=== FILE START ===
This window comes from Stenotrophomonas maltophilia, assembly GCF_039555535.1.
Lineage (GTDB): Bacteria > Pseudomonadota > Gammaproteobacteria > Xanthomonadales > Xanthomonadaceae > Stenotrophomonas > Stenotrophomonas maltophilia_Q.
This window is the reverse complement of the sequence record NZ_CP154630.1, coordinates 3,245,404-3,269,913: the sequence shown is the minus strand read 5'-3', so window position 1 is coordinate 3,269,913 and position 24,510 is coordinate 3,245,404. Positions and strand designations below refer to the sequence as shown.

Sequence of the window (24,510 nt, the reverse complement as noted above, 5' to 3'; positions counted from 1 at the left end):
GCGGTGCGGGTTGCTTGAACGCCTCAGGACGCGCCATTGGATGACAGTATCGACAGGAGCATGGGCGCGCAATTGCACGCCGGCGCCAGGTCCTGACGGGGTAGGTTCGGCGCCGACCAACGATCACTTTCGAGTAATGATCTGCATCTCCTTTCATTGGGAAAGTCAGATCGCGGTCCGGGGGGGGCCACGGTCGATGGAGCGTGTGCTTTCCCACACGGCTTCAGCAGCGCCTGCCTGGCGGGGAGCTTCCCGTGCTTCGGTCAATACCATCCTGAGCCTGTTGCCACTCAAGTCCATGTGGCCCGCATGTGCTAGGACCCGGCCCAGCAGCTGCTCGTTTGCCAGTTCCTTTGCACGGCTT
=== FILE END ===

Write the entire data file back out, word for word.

This window comes from Stenotrophomonas maltophilia, assembly GCF_039555535.1.
Lineage (GTDB): Bacteria > Pseudomonadota > Gammaproteobacteria > Xanthomonadales > Xanthomonadaceae > Stenotrophomonas > Stenotrophomonas maltophilia_Q.
This window is the reverse complement of the sequence record NZ_CP154630.1, coordinates 3,245,404-3,269,913: the sequence shown is the minus strand read 5'-3', so window position 1 is coordinate 3,269,913 and position 24,510 is coordinate 3,245,404. Positions and strand designations below refer to the sequence as shown.

Sequence of the window (24,510 nt, the reverse complement as noted above, 5' to 3'; positions counted from 1 at the left end):
GCGGTGCGGGTTGCTTGAACGCCTCAGGACGCGCCATTGGATGACAGTATCGACAGGAGCATGGGCGCGCAATTGCACGCCGGCGCCAGGTCCTGACGGGGTAGGTTCGGCGCCGACCAACGATCACTTTCGAGTAATGATCTGCATCTCCTTTCATTGGGAAAGTCAGATCGCGGTCCGGGGGGGGCCACGGTCGATGGAGCGTGTGCTTTCCCACACGGCTTCAGCAGCGCCTGCCTGGCGGGGAGCTTCCCGTGCTTCGGTCAATACCATCCTGAGCCTGTTGCCACTCAAGTCCATGTGGCCCGCATGTGCTAGGACCCGGCCCAGCAGCTGCTCGTTTGCCAGTTCCTTTGCACGGCTT